Military Leave and the FLSA

Today’s FLSA Question: Does the FLSA require employers to pay employees while they are on military leave?

Answer: Good question. The answer is maybe . . . and it depends. . . We need a little more information to answer this one.

As a general rule, the FLSA does not require that employers continue to pay employees while they’re on military leave. However, the FLSA forbids employers from docking the pay of certain overtime-exempt salaried employees for most short-term absences, including military leave. Let’s look at both exempt and non-exempt employees and see how the FLSA affects their status while on military leave.

Military Leave and Hourly Employees

The FLSA does not require employers to pay non-exempt hourly employees while they are away on military leave. The FLSA only requires that these hourly employees be paid while they are actually working for the employer. For example, say a non-exempt hourly employee takes two full days and one half day out of work this week as military leave. There is no FLSA requirement for the employer to pay for any of this time. (The employer may choose to pay for the time, or allow the employee to utilize accrued paid time off. But, the employer is not mandated by the FLSA to pay for this time.)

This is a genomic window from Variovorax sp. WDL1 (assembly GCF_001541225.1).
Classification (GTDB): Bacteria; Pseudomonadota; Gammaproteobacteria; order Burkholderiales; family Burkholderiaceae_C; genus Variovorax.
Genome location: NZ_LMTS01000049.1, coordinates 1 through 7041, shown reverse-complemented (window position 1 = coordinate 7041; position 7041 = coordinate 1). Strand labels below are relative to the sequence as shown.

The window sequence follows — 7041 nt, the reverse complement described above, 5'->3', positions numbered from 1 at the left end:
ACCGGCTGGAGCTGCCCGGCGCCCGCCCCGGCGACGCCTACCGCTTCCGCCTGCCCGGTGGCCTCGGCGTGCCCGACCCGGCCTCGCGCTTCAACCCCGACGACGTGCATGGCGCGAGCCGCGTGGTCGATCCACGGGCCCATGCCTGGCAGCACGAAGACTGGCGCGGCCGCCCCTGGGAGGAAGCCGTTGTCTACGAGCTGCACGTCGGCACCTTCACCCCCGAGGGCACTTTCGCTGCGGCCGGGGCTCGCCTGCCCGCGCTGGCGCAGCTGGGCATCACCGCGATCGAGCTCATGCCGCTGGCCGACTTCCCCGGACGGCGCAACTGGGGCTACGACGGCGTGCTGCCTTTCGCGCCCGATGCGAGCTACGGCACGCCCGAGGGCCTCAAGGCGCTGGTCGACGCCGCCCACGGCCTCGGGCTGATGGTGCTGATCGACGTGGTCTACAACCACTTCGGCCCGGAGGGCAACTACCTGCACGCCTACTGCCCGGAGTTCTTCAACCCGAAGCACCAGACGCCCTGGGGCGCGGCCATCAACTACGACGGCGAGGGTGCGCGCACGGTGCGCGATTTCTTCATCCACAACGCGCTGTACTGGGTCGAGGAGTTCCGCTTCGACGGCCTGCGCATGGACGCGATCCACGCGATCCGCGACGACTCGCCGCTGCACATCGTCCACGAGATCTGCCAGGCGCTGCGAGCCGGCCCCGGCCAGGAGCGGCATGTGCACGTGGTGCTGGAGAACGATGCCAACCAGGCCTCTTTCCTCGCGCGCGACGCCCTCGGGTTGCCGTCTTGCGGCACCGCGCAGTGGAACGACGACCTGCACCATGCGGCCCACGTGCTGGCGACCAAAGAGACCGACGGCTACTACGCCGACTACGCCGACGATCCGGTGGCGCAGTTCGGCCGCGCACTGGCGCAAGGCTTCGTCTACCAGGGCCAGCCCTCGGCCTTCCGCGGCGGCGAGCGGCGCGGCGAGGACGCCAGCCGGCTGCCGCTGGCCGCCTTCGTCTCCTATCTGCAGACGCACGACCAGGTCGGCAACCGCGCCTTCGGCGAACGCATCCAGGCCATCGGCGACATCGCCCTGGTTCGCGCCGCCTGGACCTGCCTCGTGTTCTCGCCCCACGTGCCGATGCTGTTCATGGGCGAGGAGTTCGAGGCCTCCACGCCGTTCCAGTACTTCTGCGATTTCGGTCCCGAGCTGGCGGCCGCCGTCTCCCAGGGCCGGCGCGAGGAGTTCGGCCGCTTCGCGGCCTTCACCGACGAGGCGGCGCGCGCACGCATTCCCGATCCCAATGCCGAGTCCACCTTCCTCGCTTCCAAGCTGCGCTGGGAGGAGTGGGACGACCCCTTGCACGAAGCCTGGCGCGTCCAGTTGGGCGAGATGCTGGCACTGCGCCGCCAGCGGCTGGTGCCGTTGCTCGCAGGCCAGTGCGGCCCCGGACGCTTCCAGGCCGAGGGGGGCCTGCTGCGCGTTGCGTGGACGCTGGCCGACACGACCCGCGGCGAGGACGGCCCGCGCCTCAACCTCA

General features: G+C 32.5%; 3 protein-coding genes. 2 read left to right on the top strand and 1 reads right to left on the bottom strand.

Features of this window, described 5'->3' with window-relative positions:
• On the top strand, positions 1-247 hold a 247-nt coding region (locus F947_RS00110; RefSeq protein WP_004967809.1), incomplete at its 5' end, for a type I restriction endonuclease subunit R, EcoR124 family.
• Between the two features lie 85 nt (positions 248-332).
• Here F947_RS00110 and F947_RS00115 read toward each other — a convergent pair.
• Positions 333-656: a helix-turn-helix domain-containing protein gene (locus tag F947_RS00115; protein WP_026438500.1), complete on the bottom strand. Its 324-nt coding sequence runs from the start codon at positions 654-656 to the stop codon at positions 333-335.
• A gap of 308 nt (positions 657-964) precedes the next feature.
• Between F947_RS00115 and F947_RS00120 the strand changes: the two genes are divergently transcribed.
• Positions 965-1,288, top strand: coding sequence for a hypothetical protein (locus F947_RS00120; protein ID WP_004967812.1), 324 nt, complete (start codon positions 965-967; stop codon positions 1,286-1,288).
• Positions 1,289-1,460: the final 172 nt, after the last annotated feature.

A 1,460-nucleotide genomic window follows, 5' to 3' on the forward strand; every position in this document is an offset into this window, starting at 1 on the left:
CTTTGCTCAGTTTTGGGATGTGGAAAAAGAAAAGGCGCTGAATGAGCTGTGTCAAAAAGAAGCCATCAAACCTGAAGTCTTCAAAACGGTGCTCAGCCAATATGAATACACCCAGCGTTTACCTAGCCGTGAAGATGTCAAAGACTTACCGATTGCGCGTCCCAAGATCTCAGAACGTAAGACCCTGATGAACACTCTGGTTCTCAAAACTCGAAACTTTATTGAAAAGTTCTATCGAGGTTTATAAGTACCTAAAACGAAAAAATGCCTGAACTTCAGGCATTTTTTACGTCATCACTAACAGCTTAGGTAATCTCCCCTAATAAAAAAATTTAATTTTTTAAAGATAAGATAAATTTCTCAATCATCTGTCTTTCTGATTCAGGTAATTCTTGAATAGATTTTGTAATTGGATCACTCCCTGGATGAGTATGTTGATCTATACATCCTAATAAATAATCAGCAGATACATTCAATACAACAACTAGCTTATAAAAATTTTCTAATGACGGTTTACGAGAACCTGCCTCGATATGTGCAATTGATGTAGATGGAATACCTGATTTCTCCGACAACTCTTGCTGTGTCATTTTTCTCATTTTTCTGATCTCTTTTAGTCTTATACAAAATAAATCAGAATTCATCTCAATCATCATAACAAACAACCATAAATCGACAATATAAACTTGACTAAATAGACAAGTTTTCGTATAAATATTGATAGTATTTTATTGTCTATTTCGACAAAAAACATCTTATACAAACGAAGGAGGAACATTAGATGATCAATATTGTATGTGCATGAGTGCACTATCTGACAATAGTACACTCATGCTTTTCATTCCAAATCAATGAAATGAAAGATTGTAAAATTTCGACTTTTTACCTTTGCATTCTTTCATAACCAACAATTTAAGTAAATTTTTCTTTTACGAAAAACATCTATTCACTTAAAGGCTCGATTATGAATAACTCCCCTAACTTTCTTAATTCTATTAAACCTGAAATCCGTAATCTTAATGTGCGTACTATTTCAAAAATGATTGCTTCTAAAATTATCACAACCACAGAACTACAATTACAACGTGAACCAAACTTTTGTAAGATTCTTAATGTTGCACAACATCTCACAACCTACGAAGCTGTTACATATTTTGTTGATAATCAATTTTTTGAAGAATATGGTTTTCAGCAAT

Military Leave and Overtime-Exempt Salaried Employees

However, most overtime-exempt salaried employees play by a different set of rules. Overtime-exempt salaried employees cannot have their pay docked for military leave absences of less than one week. For example, if an exempt employee takes two full days and one half day out of work this week as military leave, the employer cannot maintain the employee’s exempt status and dock the employees pay for the two and one-half days. In order to dock the pay of an overtime-exempt salaried employee for military leave absences, they must miss an entire workweek.

In sum, for most employees the compensability of military leave is not an FLSA issue. In fact, the FLSA itself does not directly address the compensability of military leave. However, employers are required to follow strict salary requirements in order to avoid paying any overtime to certain exempt salaried employees. If the employer wants to classify an employee as an overtime-exempt salaried worker, they may be required to pay for an employee’s military leave hours as a result.

State laws can also affect an employee’s status while on military leave. Many states have enhanced wage and hour protections for military personnel. It would be wise to thoroughly investigate local laws and regulations in order to make an ultimate determination on how to handle military leave requests.

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